The most successful machine is in a pizza parlor in Efrat. The owner had the machine for about a week when he called and asked if he could buy the machine because it was doing so well, it didn’t pay for him to rent it. In Ramat Beit Shemesh, a wine shop, Win Vino, dispenses Freezees. Whenever a machine is put into one business, calls come from neighboring businesses that also want one. 

 

            Today, there are ten machines in Israel, in Efrat, Netanya, Jerusalem, Hashmonaim and Modiin. Another four machines are on order and that number may be upped to ten as more and more requests are received. Wherever there are concentrations of former Americans, a Freezee machine has been installed. Now Joe’s job is to teach the Israelis how good his product is. Joe is in the process of acquiring secured loans backed by the machines in order to expand.

 

     “It would be great,” he mentioned, “If we could find someone to donate a machine to install in an army base.”

Dov Gilor

The ‘Older and Improved’ Me

Wednesday, February 17th, 2010

If you look at an ad or a commercial, more often than not the hype will be about the “new and improved” version of a product. The emphasis is on the fact that it’s “newer” and thus better than the “earlier” version.

Maybe that works for products, but as far as I’m concerned, if I had to promote myself, “older and improved” would be the selling point.

You read right – older and improved. With a birthday coming up three days before Purim, I will be a year older, and in my eyes that is a good thing. Many of my generation view an approaching birthday with the same enthusiasm as they do an upcoming root canal. Birthdays – and the increase in their years of life is a reality they reluctantly view as an annual occurrence they have no choice but to get through – like Tisha B’av. Just as in the case of the fast day, the morning after a birthday brings a ripple of relief that they don’t have to deal with this unwelcome herald of aging for another year.

I beg to differ. I am delighted that with the arrival of my birthday I get a year older. Older is good – because with age comes the wisdom of experience; the smarts that come from having “been there and done that” – or not.

In other words, I relish getting older because I feel I get less stupid. I gain more clarity, more sechel and the price is cheap – a few wrinkles, a slower metabolism, walking rather than running to catch the bus – a real bargain when you weigh the pros and cons.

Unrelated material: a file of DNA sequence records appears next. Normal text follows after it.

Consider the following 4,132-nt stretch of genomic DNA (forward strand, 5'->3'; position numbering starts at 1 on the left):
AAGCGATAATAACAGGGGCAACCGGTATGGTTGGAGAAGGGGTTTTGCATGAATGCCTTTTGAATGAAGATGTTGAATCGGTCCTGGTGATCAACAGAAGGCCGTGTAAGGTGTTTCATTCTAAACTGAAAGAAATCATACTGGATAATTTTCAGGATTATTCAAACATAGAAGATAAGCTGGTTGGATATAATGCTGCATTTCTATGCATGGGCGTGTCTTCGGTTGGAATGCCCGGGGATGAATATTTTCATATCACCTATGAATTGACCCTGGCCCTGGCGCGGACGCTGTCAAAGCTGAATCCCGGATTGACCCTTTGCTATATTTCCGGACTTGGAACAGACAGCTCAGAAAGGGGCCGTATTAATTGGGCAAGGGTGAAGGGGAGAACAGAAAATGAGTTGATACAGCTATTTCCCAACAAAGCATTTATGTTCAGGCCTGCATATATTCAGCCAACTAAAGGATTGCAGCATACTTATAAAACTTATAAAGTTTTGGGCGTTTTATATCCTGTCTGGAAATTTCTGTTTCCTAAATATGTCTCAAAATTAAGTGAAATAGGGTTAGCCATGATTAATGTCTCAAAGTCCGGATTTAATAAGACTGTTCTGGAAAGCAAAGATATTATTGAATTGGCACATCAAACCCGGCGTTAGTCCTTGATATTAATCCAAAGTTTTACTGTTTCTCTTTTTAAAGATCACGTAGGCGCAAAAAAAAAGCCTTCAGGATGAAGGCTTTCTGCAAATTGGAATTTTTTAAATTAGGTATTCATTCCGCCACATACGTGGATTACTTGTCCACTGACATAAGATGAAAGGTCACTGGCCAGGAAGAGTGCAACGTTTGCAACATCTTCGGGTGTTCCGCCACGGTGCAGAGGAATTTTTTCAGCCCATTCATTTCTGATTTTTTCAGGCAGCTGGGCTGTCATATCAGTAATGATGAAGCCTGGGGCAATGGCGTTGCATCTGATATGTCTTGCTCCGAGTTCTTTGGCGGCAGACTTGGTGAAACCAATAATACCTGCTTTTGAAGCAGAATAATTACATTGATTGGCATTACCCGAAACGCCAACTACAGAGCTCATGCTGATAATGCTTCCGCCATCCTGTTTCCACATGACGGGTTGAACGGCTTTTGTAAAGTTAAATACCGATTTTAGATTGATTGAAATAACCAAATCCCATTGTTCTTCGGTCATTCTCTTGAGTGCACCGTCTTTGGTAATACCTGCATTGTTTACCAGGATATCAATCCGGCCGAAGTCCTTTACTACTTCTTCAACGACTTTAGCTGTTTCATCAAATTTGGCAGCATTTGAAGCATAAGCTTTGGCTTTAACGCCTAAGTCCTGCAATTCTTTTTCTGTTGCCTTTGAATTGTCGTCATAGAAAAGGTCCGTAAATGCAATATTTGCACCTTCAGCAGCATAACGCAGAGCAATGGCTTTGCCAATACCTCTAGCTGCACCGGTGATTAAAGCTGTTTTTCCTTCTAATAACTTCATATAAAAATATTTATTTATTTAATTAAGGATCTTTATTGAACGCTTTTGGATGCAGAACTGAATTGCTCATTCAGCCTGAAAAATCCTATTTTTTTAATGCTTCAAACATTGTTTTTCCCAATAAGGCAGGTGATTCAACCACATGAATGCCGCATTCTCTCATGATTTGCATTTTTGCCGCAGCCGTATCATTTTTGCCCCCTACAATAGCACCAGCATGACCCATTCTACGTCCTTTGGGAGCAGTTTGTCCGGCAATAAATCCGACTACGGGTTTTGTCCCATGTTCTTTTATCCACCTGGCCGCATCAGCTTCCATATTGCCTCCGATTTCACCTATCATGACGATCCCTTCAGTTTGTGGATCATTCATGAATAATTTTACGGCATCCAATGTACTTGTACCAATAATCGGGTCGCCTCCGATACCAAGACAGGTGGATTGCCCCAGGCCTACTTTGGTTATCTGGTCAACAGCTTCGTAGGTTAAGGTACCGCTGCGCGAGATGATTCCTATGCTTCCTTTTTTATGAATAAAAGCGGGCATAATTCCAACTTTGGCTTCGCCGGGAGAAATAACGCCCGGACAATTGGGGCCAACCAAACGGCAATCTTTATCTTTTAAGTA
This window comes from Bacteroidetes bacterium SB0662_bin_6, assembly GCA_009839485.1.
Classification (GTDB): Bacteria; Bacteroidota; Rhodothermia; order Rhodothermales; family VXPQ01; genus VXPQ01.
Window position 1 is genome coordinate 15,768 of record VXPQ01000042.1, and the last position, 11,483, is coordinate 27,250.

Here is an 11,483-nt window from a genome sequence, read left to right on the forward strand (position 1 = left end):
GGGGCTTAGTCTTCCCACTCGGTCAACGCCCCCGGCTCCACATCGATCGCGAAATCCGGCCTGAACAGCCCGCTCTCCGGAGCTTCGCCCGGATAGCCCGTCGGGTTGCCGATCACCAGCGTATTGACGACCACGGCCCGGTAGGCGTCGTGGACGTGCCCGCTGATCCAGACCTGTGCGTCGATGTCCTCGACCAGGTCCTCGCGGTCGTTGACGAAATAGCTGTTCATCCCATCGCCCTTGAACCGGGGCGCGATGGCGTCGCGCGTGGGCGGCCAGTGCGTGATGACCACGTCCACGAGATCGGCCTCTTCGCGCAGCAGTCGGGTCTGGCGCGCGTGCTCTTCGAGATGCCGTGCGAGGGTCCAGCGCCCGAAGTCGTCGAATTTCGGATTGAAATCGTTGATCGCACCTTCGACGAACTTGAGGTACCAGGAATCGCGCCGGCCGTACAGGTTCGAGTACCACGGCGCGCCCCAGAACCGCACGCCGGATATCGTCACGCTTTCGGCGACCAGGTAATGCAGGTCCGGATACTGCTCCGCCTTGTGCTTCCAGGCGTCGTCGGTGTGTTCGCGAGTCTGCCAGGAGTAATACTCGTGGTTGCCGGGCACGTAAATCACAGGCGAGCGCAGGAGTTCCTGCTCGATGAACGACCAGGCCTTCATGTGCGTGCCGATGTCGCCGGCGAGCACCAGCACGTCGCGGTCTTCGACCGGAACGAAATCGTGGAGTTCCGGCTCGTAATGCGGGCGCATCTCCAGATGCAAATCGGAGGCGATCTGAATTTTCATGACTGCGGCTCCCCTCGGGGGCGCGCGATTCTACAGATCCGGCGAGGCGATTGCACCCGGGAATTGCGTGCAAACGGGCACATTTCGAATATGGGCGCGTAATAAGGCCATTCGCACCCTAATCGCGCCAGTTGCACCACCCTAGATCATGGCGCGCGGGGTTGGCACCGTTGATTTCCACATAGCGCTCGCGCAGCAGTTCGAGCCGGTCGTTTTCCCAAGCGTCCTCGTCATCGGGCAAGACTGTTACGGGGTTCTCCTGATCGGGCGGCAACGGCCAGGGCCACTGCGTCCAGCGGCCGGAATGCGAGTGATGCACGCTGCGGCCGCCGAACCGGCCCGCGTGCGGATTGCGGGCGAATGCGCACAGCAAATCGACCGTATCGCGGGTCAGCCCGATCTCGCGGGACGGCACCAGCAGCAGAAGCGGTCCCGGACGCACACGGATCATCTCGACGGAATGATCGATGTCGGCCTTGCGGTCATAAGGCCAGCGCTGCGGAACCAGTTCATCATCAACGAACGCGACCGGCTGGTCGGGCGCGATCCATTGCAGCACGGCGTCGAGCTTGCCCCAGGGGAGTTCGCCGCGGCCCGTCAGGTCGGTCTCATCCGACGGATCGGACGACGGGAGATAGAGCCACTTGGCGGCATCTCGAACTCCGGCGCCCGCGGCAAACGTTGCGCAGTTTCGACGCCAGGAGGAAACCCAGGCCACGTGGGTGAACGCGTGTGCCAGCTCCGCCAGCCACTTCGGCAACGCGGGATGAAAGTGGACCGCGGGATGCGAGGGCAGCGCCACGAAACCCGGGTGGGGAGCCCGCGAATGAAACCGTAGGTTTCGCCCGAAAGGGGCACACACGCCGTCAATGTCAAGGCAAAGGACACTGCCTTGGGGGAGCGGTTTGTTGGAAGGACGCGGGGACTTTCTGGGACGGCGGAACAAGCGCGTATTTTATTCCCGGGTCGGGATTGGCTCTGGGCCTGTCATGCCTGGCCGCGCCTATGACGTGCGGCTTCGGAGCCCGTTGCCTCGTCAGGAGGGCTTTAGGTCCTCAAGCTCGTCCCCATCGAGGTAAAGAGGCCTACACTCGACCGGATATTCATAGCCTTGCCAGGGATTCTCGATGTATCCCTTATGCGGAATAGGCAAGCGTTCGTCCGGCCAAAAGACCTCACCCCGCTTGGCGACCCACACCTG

I would not trade places with my younger, naïve, gullible self for any price – not even for the beauty, energy and vitality that is the domain of the young. I’m so much more comfortable in my “old” (more mature) skin, than I ever was in my “old” (read young) skin because introspection bestows life-enhancing insight. I know who I am and with that no longer elusive knowledge, there is sweet self-acceptance and approval.

When I was young, I let others tell me who I was. I let the opinions of significant – and insignificant others, whose journey intersected with mine, influence my opinion of myself. I allowed both friend and foe – sometimes they were the same entity, to define who I was. I listened to them. I believed them. My younger self did not know that the only opinion I should have heeded and taken to heart was my own. But I didn’t have the confidence that is the byproduct of experience.

I was too trusting of others and not trusting enough of myself. Those days are long gone and will never hold sway over me again.

While there were some positive voices, there were many that were unrelentingly negative. At some point I would have welcomed “parve” opinions – at least they did not hamstring my spirit and make me question my worthiness – but those too were rare. It took a very long time before I realized that many of those who were so critical were themselves so saturated with self-directed negativity that it seeped from their pores. With time I understood that they projected their own overwhelming feelings of inadequacy onto me – not because they were malicious or wanted to hurt me, but because that is all they knew to give. Someone who, for example, has only tasted pepper, does not comprehend sugar and thus cannot offer it.

With age comes an enhanced ability to reflect, analyze and assess. This introspection can lead to understanding and eye-opening answers to the long ingrained “whys” that gnaw at your soul. With many questions resolved, the “emotional potholes” that tripped you can be repaired and you can move forward on the journey you were detoured from.

With the passing of time, those in your younger years who in your naïve eyes were giants, actually shrink, get smaller, and shrivel; and eventually a light bulb goes off in your head and you realize that they were flawed and human, like yourself.

This amazing awareness leads to forgiveness, the emotional catheter that allows life-threatening resentment, bitterness and regret to drain out of you. It also inoculates you from further hurt; it is a shield that deflects any unwarranted, unjustified negativity, blocking crippling self-doubt from infecting you.

I have learned to avoid those who are have been or are or will be “toxic” to my well being. I may understand why they are the way they are, so there is no anger. But I will not let them undermine the “new” and improved me. I’m too old for that.

Happy birthday to me.

Cheryl Kupfer

Printed from: http://www.jewishpress.com/sections/magazine/on-our-own/the-older-and-improved-me-2/2010/02/17/